They're the bottom rung of dungeon design. Draw a "cool dungeon" on a piece of graph paper, throw in some loot and some monsters to defend it. So generic your browser can do it. There might be some semblance of a storyline to patch the thing together but generally it's of the sort that can be fit on a scenario card; read at the beginning then promptly forgotten and lost beneath the pizza box. There are a lot of these types of dungeons around, particularly in computer RPGs and, to be fair, they have their place. They operate as a vehicle of challenge and loot delivery. Rooms full of combat and particle effects. Not many people play Diablo with the storyline being their prime motivation to keep going.
As a narrative device, however, these dungeons fall pretty flat. Imagine Diablo as a table-top RPG:
"You bash open the door with your +40 hammer of fire! There are 25 giant blue lightning beetles and a treasure chest!"
(three hours of die rolling later)
"The last beetle is dead. In the chest is a +41 hammer of ice! In the next room there are 50 giant red fire beetles and a treasure chest!"
The way we fix this is through story. A good dungeon tells it's own story. It has a beginning, middle and end, the rooms and corridors its paragraphs and sentences. It has an antagonist, it has subplots, it has twists and turns and cliffhangers, both figurative and literal. The dungeon itself becomes a major character. I had to do a fair bit of thinking about how dungeons and stories interact over the course of writing The Dungeoneers. So I'm going to let this ramble serve as an introduction, of sorts, to a series about combining story and dungeons. I'll talk about what a dungeon is, what purpose they serve, using their linearity to your advantage, getting the correct feng-shui, making a dungeon a living place, etc. That sort of thing.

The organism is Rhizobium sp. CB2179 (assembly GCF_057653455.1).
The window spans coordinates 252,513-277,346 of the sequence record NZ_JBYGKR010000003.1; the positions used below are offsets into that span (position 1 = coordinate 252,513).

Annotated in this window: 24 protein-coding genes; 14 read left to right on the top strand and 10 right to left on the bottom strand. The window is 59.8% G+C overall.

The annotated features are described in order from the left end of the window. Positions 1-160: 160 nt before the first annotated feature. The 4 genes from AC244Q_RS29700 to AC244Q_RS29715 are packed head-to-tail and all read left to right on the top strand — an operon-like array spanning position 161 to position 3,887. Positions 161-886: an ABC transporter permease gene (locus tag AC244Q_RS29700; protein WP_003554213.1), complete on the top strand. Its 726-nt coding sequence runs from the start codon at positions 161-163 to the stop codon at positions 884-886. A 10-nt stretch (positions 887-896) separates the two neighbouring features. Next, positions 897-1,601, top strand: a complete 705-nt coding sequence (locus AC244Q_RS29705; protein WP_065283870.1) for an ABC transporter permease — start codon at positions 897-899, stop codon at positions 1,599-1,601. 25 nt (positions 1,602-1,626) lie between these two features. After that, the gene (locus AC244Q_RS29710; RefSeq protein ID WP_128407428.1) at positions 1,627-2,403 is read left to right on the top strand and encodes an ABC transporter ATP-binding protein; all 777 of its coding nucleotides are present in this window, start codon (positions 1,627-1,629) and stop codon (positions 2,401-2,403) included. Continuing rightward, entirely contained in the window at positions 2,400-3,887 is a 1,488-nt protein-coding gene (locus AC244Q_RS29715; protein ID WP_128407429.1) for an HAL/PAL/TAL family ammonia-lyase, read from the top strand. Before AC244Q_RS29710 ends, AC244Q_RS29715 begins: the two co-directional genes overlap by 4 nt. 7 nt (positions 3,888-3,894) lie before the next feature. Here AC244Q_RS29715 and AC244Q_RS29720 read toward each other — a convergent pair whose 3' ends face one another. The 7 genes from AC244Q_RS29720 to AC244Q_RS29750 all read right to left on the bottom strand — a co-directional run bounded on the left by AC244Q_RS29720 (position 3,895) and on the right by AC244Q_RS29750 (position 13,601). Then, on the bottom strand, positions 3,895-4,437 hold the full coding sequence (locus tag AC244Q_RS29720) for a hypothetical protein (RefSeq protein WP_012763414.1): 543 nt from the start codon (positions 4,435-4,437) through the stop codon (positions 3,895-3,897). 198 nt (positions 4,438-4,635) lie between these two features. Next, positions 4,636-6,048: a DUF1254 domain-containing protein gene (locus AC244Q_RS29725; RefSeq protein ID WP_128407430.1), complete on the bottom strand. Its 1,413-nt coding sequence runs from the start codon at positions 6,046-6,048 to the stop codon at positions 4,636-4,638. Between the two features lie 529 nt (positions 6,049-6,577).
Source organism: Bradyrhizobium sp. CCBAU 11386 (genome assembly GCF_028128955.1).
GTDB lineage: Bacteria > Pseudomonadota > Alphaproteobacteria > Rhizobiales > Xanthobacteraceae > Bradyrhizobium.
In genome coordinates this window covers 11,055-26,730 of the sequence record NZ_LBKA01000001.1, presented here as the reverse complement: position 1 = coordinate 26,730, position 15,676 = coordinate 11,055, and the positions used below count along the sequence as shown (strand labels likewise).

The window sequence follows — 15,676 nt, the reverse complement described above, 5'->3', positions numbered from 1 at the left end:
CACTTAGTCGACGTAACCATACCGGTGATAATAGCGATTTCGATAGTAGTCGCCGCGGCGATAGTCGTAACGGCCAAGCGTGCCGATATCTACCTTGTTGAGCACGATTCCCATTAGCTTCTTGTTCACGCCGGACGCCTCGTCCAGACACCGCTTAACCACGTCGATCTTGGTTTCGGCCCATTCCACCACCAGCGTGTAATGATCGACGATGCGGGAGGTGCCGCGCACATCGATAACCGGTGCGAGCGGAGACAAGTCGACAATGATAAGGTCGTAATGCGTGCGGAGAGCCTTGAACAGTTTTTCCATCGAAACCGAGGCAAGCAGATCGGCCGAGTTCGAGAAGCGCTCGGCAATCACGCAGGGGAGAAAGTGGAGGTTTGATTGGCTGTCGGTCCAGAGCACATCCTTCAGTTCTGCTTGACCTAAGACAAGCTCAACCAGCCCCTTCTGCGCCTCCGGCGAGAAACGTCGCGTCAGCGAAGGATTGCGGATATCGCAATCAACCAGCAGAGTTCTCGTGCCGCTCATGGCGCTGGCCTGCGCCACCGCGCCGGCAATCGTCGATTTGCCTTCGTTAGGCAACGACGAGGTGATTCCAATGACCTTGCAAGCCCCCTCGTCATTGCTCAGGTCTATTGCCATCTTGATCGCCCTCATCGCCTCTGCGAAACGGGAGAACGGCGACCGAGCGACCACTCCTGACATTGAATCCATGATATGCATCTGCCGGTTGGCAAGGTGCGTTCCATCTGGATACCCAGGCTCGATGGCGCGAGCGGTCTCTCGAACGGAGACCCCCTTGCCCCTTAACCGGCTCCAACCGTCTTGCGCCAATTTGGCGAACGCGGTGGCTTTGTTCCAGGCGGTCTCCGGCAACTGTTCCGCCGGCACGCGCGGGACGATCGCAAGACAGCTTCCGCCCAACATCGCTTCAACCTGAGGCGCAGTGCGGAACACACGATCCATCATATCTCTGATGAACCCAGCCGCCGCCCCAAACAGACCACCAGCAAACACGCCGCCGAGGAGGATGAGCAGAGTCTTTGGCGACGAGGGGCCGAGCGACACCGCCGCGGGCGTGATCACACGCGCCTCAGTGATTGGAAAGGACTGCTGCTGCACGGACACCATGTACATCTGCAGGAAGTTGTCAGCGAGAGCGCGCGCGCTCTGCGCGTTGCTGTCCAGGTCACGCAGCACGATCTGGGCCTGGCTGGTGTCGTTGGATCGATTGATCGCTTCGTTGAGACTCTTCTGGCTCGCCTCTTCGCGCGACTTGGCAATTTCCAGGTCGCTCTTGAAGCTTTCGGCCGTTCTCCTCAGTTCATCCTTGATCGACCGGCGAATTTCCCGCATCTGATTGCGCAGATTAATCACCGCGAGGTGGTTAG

I'm not doing this to try and present myself as some sort of dungeon design genius endeavoring to teach disciples the way of dungeon design -- more as a way of generating conversation about these aspects of dungeons and ways to utilize them. Conversations that can serve as inspiration and launching points for DMs to find new ways to keep the dice rolling.
So, coming up next: Just what the hell is a dungeon, anyway?